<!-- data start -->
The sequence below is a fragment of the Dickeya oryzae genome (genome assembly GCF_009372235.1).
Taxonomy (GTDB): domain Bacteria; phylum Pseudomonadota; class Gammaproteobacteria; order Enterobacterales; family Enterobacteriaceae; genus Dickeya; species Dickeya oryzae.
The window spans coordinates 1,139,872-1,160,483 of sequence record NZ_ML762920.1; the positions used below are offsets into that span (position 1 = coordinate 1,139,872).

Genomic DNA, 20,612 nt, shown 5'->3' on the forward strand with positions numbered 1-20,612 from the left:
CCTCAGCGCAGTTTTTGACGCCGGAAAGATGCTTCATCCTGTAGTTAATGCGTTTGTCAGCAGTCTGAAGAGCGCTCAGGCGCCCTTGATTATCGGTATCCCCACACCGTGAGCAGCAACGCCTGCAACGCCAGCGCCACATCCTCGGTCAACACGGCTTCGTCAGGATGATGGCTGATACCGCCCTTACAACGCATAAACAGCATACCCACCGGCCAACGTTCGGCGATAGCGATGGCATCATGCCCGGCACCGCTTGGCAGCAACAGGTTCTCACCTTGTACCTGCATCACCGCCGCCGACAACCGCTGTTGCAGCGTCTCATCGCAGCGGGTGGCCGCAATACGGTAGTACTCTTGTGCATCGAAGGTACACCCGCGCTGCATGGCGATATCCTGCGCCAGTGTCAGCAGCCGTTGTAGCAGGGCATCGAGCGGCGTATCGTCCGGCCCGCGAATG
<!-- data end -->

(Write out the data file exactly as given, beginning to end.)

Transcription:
The sequence below is a fragment of the Dickeya oryzae genome (genome assembly GCF_009372235.1).
Taxonomy (GTDB): domain Bacteria; phylum Pseudomonadota; class Gammaproteobacteria; order Enterobacterales; family Enterobacteriaceae; genus Dickeya; species Dickeya oryzae.
The window spans coordinates 1,139,872-1,160,483 of sequence record NZ_ML762920.1; the positions used below are offsets into that span (position 1 = coordinate 1,139,872).

Genomic DNA, 20,612 nt, shown 5'->3' on the forward strand with positions numbered 1-20,612 from the left:
CCTCAGCGCAGTTTTTGACGCCGGAAAGATGCTTCATCCTGTAGTTAATGCGTTTGTCAGCAGTCTGAAGAGCGCTCAGGCGCCCTTGATTATCGGTATCCCCACACCGTGAGCAGCAACGCCTGCAACGCCAGCGCCACATCCTCGGTCAACACGGCTTCGTCAGGATGATGGCTGATACCGCCCTTACAACGCATAAACAGCATACCCACCGGCCAACGTTCGGCGATAGCGATGGCATCATGCCCGGCACCGCTTGGCAGCAACAGGTTCTCACCTTGTACCTGCATCACCGCCGCCGACAACCGCTGTTGCAGCGTCTCATCGCAGCGGGTGGCCGCAATACGGTAGTACTCTTGTGCATCGAAGGTACACCCGCGCTGCATGGCGATATCCTGCGCCAGTGTCAGCAGCCGTTGTAGCAGGGCATCGAGCGGCGTATCGTCCGGCCCGCGAATG